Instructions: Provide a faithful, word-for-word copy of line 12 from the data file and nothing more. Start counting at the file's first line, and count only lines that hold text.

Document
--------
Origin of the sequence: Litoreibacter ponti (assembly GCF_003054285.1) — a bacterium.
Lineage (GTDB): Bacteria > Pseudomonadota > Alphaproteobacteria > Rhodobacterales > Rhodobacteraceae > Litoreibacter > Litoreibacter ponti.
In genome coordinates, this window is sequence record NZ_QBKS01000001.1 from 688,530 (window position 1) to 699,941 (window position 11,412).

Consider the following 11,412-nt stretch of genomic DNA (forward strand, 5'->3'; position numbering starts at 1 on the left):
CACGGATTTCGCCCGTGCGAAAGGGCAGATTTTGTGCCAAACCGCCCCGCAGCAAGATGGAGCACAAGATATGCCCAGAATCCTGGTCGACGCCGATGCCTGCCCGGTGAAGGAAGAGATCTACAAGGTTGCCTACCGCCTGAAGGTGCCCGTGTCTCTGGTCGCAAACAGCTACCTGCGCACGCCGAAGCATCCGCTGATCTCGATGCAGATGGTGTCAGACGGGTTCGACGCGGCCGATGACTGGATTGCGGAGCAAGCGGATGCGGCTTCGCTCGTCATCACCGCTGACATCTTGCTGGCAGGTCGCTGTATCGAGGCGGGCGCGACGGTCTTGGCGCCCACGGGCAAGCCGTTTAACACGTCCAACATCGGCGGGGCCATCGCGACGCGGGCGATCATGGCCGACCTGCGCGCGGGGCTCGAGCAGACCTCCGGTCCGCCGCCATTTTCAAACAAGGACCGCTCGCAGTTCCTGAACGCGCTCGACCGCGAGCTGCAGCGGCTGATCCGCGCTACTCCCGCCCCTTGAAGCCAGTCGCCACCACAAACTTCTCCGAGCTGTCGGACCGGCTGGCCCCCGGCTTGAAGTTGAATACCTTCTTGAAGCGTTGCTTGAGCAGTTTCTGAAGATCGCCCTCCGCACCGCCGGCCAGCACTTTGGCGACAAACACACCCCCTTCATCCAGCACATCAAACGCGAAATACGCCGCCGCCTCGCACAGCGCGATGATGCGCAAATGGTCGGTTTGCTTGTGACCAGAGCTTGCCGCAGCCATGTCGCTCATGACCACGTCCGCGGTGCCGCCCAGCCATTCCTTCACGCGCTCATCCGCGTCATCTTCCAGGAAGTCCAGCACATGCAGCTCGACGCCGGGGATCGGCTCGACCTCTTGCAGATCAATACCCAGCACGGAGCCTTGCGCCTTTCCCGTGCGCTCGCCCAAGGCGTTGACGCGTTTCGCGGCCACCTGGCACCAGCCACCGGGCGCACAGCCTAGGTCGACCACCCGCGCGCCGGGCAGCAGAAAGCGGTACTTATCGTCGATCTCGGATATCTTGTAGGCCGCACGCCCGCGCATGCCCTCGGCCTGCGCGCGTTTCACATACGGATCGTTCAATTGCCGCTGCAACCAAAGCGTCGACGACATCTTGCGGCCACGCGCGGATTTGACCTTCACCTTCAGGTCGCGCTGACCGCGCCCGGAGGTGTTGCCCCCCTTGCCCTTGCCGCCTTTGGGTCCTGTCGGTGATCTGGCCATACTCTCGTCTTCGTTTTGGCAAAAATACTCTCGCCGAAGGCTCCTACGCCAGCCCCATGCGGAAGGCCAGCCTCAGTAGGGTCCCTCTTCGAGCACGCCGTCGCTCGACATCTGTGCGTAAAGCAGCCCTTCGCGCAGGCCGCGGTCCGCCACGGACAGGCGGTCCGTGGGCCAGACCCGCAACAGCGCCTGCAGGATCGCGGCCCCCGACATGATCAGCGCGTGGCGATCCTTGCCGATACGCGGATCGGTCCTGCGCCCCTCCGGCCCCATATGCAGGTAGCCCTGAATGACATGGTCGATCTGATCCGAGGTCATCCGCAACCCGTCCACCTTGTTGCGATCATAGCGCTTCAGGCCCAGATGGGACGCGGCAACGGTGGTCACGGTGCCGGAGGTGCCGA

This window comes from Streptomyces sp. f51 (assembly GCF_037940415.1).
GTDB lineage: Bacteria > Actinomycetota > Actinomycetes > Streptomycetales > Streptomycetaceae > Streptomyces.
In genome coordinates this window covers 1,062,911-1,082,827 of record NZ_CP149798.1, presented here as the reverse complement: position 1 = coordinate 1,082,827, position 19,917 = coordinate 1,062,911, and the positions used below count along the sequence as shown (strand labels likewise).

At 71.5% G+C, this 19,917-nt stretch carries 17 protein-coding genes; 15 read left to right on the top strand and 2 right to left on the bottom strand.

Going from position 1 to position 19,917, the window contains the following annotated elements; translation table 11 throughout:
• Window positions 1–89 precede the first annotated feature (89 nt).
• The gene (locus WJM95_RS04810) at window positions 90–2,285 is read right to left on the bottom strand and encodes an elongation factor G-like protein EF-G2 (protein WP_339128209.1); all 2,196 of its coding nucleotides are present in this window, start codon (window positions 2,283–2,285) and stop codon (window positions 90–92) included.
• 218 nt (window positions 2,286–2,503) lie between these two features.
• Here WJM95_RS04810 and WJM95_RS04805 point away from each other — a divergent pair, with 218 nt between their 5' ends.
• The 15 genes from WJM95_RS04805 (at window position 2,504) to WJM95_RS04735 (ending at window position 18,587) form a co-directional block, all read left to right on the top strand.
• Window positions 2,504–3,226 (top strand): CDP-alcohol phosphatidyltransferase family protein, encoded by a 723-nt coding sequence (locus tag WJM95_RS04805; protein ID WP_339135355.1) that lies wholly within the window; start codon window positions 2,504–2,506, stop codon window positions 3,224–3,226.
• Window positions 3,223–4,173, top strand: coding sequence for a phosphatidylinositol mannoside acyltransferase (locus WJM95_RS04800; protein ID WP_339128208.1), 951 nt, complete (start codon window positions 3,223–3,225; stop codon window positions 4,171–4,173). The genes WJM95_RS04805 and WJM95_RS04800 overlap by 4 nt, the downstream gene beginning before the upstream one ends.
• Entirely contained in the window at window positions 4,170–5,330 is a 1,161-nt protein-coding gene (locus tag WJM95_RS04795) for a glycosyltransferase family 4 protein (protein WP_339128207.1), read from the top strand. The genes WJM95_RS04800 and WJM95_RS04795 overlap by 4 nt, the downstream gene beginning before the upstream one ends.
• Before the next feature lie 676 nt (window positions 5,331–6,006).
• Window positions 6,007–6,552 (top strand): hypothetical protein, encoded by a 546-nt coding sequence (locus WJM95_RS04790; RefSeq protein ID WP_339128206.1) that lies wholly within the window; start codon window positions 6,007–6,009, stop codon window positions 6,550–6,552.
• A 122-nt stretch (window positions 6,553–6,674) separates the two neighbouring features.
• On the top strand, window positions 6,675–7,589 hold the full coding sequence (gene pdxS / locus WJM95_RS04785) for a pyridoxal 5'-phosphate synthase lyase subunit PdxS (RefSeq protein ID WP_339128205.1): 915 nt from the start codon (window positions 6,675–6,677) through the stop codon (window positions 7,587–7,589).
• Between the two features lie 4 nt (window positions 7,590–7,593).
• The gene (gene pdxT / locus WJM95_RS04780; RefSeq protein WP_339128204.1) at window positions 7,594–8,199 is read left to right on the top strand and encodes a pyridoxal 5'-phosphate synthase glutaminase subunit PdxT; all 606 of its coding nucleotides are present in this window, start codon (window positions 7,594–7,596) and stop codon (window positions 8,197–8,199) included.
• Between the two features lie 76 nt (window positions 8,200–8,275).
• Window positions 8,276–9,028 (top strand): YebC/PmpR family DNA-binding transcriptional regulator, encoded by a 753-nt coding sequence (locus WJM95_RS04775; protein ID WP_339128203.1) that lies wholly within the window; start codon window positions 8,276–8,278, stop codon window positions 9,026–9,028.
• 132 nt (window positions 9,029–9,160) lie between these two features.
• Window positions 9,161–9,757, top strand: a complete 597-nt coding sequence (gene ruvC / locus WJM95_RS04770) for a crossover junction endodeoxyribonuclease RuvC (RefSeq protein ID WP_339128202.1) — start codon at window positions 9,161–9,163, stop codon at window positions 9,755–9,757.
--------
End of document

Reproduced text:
• The gene (locus WJM95_RS04810) at window positions 90–2,285 is read right to left on the bottom strand and encodes an elongation factor G-like protein EF-G2 (protein WP_339128209.1); all 2,196 of its coding nucleotides are present in this window, start codon (window positions 2,283–2,285) and stop codon (window positions 90–92) included.